It turns out that while it should be easy, it took me far longer than expected, mainly because I found most tutorials assume you know things. Also, I found the Arch wiki not to be great in this area (and as you may notice below, I am not the person to fix it). So here is yet another “guide” on how to set up OpenVPN on your server and getting both Linux and Windows clients to access it (mainly posted as notes in case I need to set this up again in the future).

Step #1: OpenVPN

The first thing that needs done is the creation of a personal Certificate Authority and generating the needed keys for your server. Fortunately, OpenVPN comes with a set of scripts called easy-rsa. I am not going to cover this as these scripts are well documented and do all the work for you.

I am also not going into all the configuration of OpenVPN. But here is an /etc/openvpn/server.conf file I found to work:

dev tun
proto udp
port 1194
 
ca ca.crt
cert server.crt
key server.key
dh dh1024.pem
 
user nobody
group nobody
 
server 10.8.0.0 255.255.255.0
 
persist-key
persist-tun
 
client-to-client
 
push "redirect-gateway def1"
push "dhcp-option DNS 8.8.8.8"
 
log-append /var/log/openvpn

Not that the configuration file can be called anything you want. OpenVPN is launched using “systemctl start openvpn@server.service“, where “server” in this case is because my configuration file is “server.conf“.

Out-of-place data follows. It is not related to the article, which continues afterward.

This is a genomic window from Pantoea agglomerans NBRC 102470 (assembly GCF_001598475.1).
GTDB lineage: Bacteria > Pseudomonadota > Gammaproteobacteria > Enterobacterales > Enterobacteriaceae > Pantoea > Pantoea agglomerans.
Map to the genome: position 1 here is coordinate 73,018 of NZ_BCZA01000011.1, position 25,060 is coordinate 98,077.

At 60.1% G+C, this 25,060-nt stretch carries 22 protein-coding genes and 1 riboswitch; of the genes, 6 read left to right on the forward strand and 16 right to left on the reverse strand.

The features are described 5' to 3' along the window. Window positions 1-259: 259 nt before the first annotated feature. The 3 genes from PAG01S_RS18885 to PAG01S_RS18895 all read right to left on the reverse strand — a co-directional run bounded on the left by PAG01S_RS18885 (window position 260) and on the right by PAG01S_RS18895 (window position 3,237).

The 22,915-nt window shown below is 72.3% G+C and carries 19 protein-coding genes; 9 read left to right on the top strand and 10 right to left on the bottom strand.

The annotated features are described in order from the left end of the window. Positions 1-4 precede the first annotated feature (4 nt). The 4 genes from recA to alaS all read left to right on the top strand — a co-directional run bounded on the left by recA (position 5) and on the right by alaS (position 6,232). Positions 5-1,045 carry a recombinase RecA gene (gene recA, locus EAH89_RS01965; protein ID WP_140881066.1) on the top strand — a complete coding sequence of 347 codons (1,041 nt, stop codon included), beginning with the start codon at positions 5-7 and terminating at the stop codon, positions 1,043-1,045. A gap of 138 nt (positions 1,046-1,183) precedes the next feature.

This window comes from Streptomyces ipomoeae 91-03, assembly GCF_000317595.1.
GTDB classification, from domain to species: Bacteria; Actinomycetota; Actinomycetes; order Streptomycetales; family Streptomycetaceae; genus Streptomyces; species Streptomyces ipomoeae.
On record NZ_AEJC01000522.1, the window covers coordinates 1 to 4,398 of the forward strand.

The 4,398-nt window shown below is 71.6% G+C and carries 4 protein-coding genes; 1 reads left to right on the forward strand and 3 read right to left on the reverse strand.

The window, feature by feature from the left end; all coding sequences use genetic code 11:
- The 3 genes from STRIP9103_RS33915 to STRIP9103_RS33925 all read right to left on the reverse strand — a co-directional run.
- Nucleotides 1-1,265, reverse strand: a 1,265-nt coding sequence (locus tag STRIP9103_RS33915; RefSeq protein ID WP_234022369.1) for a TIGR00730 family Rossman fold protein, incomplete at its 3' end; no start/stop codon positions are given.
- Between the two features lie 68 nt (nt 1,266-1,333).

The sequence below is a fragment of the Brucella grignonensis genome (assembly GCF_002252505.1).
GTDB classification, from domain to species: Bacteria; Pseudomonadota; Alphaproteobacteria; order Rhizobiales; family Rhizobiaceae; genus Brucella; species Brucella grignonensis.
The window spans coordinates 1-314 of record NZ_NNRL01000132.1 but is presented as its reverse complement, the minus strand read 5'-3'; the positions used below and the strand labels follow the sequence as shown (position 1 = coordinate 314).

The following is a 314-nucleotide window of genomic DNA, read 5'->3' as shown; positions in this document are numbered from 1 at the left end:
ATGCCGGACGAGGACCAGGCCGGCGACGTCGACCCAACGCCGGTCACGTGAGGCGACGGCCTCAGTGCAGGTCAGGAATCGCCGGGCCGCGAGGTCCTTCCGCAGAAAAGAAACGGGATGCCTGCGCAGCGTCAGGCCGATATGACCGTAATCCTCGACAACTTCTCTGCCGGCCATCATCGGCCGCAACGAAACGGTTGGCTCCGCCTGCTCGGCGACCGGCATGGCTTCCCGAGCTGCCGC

The only bit of configuration I will directly mention is setting up users to be able to access the VPN using a username/password approach rather than generating individual keys for each client. This is purely because I am a lazy admin and everyone I want to use my VPN has an SFTP shell on my server already. Just add this to your server configuration file:

plugin /usr/lib/openvpn/plugins/openvpn-plugin-auth-pam.so login
client-cert-not-required
username-as-common-name

OpenVPN does give warnings about this configuration, so consider the security implications if you use it.

Step #2: Enable forwarding
By default, packet forwarding is disabled. You can see this by running:

$ cat /proc/sys/net/ipv4/ip_forward
0

We can enable this by adding these lines to /etc/sysctl.conf:

# Packet forwarding
net.ipv4.ip_forward = 1
net.inet.ip.fastforwarding = 1

Note that the file /etc/sysctl.conf is not going to be used from systemd-207 onwards, so this will need to be move the appropriate place. Also, the “fastforwarding” line is purely based on anecdotes I found on the internet, and may not do anything at all! In fact, I think it is a BSD thing, so I have no idea why I am mentioning it. Moving on…

Step #3: iptables